The 2011-12 season saw several key players miss significant time with injuries. As you'd expect, these players have additional pressure to step their game up in 2012-13 proving that not only their injuries are a thing of the past but that their production has returned as well.
Here is an abbreviated list of some of the injured players from 2011-12 that need to respond in a big way during the 2012-13 season - assuming one takes place.
The list below is just a small sample of some of the players that need to stay off the IR in 2012-13 and produce in a big way after injuries played a role in their 2011-12 campaigns. Plenty of other players could and should have been included below but in the interest of not making this a novel we decided to just highlight a select few from the large group.
Sidney Crosby - Pittsburgh Penguins
You probably guessed this list would start with Crosby and we weren't about to disappoint. Crosby received a mammoth contract from the Pittsburgh Penguins this summer to the tune of 12 years and $104.4 million. The contract was a bold one for Pittsburgh to hand out considering Crosby skated in a combined 63 games over the course of the past two seasons and it's unclear just how Crosby's head will respond upon receiving another big hit.
When healthy Crosby is arguably the best player in the NHL. He proved that even when he isn't 100% he can be a lethal weapon, scoring 37 points in just 22 games in 2011-12. The Penguins were placed in an awkward situation with Crosby. They needed to reward him for his previous accomplishments as well as lock him up long-term, but they had to do this with Crosby's injury lingering in the back of their minds.
Crosby is clearly the player that needs to have the biggest 2012-13 season following two previous seasons that were both ruined with injuries. He needs to prove that the Penguins weren't insane for splashing out over $100 million for a player that could have further issues with post-concussion syndrome.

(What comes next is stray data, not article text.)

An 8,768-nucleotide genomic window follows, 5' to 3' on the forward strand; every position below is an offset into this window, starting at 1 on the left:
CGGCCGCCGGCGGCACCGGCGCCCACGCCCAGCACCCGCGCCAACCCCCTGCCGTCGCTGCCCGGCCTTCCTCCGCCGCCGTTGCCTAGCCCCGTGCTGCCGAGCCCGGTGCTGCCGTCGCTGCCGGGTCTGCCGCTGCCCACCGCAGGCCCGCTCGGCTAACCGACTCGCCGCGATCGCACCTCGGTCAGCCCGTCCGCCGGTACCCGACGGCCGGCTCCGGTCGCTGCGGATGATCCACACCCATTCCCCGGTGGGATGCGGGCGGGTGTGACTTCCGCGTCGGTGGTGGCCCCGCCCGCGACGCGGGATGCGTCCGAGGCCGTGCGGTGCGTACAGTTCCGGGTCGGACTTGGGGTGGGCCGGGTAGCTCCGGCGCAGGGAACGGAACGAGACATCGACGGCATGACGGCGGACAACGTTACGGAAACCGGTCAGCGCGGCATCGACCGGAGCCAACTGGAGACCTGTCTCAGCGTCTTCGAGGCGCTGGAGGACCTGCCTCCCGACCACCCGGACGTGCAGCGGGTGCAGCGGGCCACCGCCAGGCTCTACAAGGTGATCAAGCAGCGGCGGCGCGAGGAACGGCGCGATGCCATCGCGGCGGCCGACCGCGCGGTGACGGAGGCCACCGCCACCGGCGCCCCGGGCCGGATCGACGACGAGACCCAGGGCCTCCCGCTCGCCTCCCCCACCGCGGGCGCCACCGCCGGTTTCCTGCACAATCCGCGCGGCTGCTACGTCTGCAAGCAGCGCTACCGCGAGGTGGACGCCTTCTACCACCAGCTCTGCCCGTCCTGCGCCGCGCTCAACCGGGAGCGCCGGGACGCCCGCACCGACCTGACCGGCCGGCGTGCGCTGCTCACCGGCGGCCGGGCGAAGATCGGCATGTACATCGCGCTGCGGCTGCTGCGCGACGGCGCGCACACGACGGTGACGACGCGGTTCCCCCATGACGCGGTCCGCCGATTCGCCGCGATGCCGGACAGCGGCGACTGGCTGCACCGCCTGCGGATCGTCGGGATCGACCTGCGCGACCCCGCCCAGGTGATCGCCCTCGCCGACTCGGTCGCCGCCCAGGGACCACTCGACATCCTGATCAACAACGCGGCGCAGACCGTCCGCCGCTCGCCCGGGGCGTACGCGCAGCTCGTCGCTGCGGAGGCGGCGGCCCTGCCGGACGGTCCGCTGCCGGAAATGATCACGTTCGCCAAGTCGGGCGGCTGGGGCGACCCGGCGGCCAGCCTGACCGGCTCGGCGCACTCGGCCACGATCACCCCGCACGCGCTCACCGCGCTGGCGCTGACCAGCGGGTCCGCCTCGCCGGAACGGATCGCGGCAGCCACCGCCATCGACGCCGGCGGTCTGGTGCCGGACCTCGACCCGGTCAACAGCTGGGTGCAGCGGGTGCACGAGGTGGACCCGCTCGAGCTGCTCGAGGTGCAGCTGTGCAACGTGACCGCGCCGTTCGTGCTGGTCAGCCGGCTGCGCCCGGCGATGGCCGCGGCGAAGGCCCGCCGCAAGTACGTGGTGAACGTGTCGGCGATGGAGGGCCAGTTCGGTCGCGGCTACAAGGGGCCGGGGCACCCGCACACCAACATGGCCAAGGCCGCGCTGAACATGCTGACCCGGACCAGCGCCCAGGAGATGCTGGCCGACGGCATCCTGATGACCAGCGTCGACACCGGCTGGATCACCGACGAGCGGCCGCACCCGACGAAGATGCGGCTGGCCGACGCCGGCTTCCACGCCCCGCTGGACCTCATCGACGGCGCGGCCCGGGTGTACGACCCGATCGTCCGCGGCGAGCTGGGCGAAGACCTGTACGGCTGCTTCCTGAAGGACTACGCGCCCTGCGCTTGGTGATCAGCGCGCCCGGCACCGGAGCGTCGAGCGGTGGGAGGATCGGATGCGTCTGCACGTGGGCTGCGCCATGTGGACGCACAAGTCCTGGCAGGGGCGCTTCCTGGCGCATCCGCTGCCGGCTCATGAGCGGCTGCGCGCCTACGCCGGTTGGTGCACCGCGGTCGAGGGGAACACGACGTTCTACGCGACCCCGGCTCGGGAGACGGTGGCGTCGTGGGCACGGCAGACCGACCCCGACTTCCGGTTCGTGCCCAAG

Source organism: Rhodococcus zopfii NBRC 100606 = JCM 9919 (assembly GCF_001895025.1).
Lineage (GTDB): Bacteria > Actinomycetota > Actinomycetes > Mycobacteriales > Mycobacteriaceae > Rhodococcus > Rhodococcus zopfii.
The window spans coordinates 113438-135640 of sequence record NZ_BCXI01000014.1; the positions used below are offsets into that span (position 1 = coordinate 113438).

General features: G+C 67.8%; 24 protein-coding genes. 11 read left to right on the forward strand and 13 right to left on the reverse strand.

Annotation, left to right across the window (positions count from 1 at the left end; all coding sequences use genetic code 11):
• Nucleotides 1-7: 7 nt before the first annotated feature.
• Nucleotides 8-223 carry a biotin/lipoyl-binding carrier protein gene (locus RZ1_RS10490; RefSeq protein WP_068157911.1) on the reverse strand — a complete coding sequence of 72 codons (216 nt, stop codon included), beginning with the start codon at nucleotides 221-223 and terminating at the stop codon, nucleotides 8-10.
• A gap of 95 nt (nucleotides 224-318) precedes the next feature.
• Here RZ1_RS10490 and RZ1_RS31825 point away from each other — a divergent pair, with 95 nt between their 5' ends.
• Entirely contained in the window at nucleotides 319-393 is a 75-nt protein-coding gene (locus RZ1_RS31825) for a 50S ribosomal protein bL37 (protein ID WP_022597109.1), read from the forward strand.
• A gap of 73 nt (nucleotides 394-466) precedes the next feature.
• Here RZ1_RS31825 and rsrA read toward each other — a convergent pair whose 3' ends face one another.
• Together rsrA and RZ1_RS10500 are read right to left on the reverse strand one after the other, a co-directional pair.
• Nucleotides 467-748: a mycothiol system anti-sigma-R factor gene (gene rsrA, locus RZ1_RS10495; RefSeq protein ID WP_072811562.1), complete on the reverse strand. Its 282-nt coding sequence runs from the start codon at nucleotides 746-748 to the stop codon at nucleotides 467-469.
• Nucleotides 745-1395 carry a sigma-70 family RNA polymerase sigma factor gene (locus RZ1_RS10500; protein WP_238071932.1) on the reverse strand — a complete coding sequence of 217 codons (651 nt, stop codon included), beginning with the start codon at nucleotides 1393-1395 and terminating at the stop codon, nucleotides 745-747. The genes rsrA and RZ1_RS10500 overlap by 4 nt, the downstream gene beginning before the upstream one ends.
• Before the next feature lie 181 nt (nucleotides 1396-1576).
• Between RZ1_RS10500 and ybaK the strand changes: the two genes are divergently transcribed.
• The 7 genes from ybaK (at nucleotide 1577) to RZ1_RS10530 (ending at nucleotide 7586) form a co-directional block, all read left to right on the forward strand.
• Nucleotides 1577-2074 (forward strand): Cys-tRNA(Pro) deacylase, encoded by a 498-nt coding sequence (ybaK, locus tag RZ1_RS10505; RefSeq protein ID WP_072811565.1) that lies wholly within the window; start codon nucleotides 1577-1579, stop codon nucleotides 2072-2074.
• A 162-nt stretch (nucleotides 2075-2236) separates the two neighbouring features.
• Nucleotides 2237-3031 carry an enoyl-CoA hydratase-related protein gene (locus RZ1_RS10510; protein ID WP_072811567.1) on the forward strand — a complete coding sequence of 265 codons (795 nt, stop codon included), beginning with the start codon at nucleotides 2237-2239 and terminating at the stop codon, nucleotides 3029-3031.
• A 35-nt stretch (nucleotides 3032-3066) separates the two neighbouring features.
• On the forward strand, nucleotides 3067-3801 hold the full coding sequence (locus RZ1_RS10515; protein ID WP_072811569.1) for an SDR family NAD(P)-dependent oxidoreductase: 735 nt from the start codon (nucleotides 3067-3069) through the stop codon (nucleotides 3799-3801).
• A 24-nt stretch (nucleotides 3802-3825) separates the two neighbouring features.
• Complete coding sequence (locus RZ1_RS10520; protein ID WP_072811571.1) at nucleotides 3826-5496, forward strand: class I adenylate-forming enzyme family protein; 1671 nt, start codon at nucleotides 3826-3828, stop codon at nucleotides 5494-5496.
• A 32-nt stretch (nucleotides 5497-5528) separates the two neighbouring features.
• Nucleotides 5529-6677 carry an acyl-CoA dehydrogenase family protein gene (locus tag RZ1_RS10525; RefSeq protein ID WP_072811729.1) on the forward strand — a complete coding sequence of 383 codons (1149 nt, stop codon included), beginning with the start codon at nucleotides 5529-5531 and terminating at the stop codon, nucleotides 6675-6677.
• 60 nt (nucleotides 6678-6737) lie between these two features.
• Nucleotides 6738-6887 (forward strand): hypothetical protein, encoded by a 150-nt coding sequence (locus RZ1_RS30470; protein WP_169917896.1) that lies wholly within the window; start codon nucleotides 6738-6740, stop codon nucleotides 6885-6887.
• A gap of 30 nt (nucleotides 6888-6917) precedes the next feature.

David Perron - St. Louis Blues
David Perron's situation resembles the one we discussed above with Sidney Crosby, but on a much smaller scale. Like Crosby, Perron missed significant time due to a concussion (over one full calendar year missed) only to return in 2011-12 and prove that when he's healthy he can be a big offensive weapon. The final tally for Perron in 2011-12 was 42 points in 57 games. Most fans of the St. Louis Blues would argue that if Perron was healthy for a complete season that he likely would have led the team in scoring.
At the conclusion of the 2011-12 season the Blues were placed in an awkward situation where they needed to figure out what sort of deal they should give to David Perron in order to keep the rising star with the Blues. The result was a four-year, $15.25 million deal that will keep Perron with the Blues through the 2015-16 season. Perron carries big expectations into 2012-13 where he will not only have to prove that his post-concussion syndrome is behind him but also that he is the future of the club's offense as the team management expects.
Martin Havlat - San Jose Sharks
Martin Havlat is one of the unfortunate few that carry the tag of "injury-prone" with him through the duration of the regular season. In his first season with the San Jose Sharks, Havlat again missed significant time, appearing in just 39 games. Havlat is an extremely frustrating player. He falls into a rare category of players that have extreme talent but are always hounded by injuries - see Gaborik, Marian.